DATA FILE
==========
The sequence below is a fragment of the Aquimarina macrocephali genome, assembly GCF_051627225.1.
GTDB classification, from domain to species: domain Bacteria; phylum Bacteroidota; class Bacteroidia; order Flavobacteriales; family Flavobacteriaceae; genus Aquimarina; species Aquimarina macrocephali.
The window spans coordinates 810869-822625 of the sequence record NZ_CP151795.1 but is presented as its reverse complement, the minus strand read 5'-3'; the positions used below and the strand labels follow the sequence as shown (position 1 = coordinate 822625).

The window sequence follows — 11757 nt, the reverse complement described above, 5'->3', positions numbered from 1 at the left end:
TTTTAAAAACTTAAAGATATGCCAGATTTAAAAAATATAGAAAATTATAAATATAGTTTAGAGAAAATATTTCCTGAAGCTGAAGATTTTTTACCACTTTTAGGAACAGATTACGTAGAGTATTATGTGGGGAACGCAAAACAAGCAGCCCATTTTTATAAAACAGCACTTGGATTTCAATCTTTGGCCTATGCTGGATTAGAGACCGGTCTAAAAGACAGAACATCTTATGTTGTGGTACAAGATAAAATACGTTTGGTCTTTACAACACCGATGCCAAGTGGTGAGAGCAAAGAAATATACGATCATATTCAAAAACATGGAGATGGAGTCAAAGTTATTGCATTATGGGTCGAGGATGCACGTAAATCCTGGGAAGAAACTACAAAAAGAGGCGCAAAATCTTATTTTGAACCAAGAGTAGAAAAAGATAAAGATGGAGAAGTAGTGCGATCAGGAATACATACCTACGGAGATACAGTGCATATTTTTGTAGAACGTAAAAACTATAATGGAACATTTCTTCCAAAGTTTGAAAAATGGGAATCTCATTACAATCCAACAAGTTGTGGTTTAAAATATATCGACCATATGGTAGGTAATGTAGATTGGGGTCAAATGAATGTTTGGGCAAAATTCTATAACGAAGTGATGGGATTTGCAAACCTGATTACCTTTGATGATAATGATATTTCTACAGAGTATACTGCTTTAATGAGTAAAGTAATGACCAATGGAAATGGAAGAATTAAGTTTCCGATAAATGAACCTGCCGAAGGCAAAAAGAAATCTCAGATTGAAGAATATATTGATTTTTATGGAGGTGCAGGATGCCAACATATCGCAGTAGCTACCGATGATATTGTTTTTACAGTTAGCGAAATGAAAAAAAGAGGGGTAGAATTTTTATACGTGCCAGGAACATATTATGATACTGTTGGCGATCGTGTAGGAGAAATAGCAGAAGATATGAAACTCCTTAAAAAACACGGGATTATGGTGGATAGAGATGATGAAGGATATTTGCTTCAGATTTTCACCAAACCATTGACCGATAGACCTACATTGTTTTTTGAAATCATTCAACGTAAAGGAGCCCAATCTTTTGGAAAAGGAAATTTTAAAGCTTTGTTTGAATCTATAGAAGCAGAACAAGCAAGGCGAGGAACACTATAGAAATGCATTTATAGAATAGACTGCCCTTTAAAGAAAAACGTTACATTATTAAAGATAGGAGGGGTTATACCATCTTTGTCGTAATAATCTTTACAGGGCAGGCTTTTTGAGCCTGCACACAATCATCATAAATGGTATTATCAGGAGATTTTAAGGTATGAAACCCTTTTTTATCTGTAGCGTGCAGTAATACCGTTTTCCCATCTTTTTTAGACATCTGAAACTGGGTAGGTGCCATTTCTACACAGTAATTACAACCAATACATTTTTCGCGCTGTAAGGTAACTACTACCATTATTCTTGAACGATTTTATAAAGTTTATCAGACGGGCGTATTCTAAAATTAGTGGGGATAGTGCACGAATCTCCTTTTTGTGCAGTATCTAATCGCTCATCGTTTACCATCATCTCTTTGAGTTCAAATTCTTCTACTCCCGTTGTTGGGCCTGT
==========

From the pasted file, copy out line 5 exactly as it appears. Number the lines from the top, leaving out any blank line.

TTTTAAAAACTTAAAGATATGCCAGATTTAAAAAATATAGAAAATTATAAATATAGTTTAGAGAAAATATTTCCTGAAGCTGAAGATTTTTTACCACTTTTAGGAACAGATTACGTAGAGTATTATGTGGGGAACGCAAAACAAGCAGCCCATTTTTATAAAACAGCACTTGGATTTCAATCTTTGGCCTATGCTGGATTAGAGACCGGTCTAAAAGACAGAACATCTTATGTTGTGGTACAAGATAAAATACGTTTGGTCTTTACAACACCGATGCCAAGTGGTGAGAGCAAAGAAATATACGATCATATTCAAAAACATGGAGATGGAGTCAAAGTTATTGCATTATGGGTCGAGGATGCACGTAAATCCTGGGAAGAAACTACAAAAAGAGGCGCAAAATCTTATTTTGAACCAAGAGTAGAAAAAGATAAAGATGGAGAAGTAGTGCGATCAGGAATACATACCTACGGAGATACAGTGCATATTTTTGTAGAACGTAAAAACTATAATGGAACATTTCTTCCAAAGTTTGAAAAATGGGAATCTCATTACAATCCAACAAGTTGTGGTTTAAAATATATCGACCATATGGTAGGTAATGTAGATTGGGGTCAAATGAATGTTTGGGCAAAATTCTATAACGAAGTGATGGGATTTGCAAACCTGATTACCTTTGATGATAATGATATTTCTACAGAGTATACTGCTTTAATGAGTAAAGTAATGACCAATGGAAATGGAAGAATTAAGTTTCCGATAAATGAACCTGCCGAAGGCAAAAAGAAATCTCAGATTGAAGAATATATTGATTTTTATGGAGGTGCAGGATGCCAACATATCGCAGTAGCTACCGATGATATTGTTTTTACAGTTAGCGAAATGAAAAAAAGAGGGGTAGAATTTTTATACGTGCCAGGAACATATTATGATACTGTTGGCGATCGTGTAGGAGAAATAGCAGAAGATATGAAACTCCTTAAAAAACACGGGATTATGGTGGATAGAGATGATGAAGGATATTTGCTTCAGATTTTCACCAAACCATTGACCGATAGACCTACATTGTTTTTTGAAATCATTCAACGTAAAGGAGCCCAATCTTTTGGAAAAGGAAATTTTAAAGCTTTGTTTGAATCTATAGAAGCAGAACAAGCAAGGCGAGGAACACTATAGAAATGCATTTATAGAATAGACTGCCCTTTAAAGAAAAACGTTACATTATTAAAGATAGGAGGGGTTATACCATCTTTGTCGTAATAATCTTTACAGGGCAGGCTTTTTGAGCCTGCACACAATCATCATAAATGGTATTATCAGGAGATTTTAAGGTATGAAACCCTTTTTTATCTGTAGCGTGCAGTAATACCGTTTTCCCATCTTTTTTAGACATCTGAAACTGGGTAGGTGCCATTTCTACACAGTAATTACAACCAATACATTTTTCGCGCTGTAAGGTAACTACTACCATTATTCTTGAACGATTTTATAAAGTTTATCAGACGGGCGTATTCTAAAATTAGTGGGGATAGTGCACGAATCTCCTTTTTGTGCAGTATCTAATCGCTCATCGTTTACCATCATCTCTTTGAGTTCAAATTCTTCTACTCCCGTTGTTGGGCCTGT